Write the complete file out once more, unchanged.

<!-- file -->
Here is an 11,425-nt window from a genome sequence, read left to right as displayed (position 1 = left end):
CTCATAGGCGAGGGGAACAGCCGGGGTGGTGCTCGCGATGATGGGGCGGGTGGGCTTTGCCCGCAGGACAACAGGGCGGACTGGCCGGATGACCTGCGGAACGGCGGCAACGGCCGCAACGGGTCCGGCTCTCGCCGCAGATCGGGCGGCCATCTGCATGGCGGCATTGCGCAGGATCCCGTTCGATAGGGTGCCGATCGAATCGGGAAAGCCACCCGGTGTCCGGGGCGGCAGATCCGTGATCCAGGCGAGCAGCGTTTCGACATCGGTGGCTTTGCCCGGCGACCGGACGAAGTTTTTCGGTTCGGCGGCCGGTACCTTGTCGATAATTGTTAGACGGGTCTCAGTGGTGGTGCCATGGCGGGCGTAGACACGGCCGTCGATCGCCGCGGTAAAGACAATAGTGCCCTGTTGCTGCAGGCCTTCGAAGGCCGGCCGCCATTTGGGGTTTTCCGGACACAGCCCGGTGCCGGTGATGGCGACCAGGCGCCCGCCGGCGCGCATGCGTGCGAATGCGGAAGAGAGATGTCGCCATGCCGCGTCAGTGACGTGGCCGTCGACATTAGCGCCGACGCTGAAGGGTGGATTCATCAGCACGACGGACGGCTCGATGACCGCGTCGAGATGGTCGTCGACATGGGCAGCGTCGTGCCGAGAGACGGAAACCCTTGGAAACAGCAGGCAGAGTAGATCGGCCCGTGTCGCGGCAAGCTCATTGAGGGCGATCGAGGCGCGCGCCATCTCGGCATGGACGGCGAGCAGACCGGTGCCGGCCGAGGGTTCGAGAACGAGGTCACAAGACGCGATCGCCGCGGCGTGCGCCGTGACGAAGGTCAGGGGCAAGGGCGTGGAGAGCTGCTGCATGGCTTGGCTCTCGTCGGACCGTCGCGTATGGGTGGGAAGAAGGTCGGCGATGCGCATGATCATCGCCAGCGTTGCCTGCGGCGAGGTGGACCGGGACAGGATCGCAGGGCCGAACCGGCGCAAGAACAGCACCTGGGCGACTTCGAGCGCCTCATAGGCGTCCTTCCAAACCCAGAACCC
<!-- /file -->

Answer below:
Here is an 11,425-nt window from a genome sequence, read left to right as displayed (position 1 = left end):
CTCATAGGCGAGGGGAACAGCCGGGGTGGTGCTCGCGATGATGGGGCGGGTGGGCTTTGCCCGCAGGACAACAGGGCGGACTGGCCGGATGACCTGCGGAACGGCGGCAACGGCCGCAACGGGTCCGGCTCTCGCCGCAGATCGGGCGGCCATCTGCATGGCGGCATTGCGCAGGATCCCGTTCGATAGGGTGCCGATCGAATCGGGAAAGCCACCCGGTGTCCGGGGCGGCAGATCCGTGATCCAGGCGAGCAGCGTTTCGACATCGGTGGCTTTGCCCGGCGACCGGACGAAGTTTTTCGGTTCGGCGGCCGGTACCTTGTCGATAATTGTTAGACGGGTCTCAGTGGTGGTGCCATGGCGGGCGTAGACACGGCCGTCGATCGCCGCGGTAAAGACAATAGTGCCCTGTTGCTGCAGGCCTTCGAAGGCCGGCCGCCATTTGGGGTTTTCCGGACACAGCCCGGTGCCGGTGATGGCGACCAGGCGCCCGCCGGCGCGCATGCGTGCGAATGCGGAAGAGAGATGTCGCCATGCCGCGTCAGTGACGTGGCCGTCGACATTAGCGCCGACGCTGAAGGGTGGATTCATCAGCACGACGGACGGCTCGATGACCGCGTCGAGATGGTCGTCGACATGGGCAGCGTCGTGCCGAGAGACGGAAACCCTTGGAAACAGCAGGCAGAGTAGATCGGCCCGTGTCGCGGCAAGCTCATTGAGGGCGATCGAGGCGCGCGCCATCTCGGCATGGACGGCGAGCAGACCGGTGCCGGCCGAGGGTTCGAGAACGAGGTCACAAGACGCGATCGCCGCGGCGTGCGCCGTGACGAAGGTCAGGGGCAAGGGCGTGGAGAGCTGCTGCATGGCTTGGCTCTCGTCGGACCGTCGCGTATGGGTGGGAAGAAGGTCGGCGATGCGCATGATCATCGCCAGCGTTGCCTGCGGCGAGGTGGACCGGGACAGGATCGCAGGGCCGAACCGGCGCAAGAACAGCACCTGGGCGACTTCGAGCGCCTCATAGGCGTCCTTCCAAACCCAGAACCC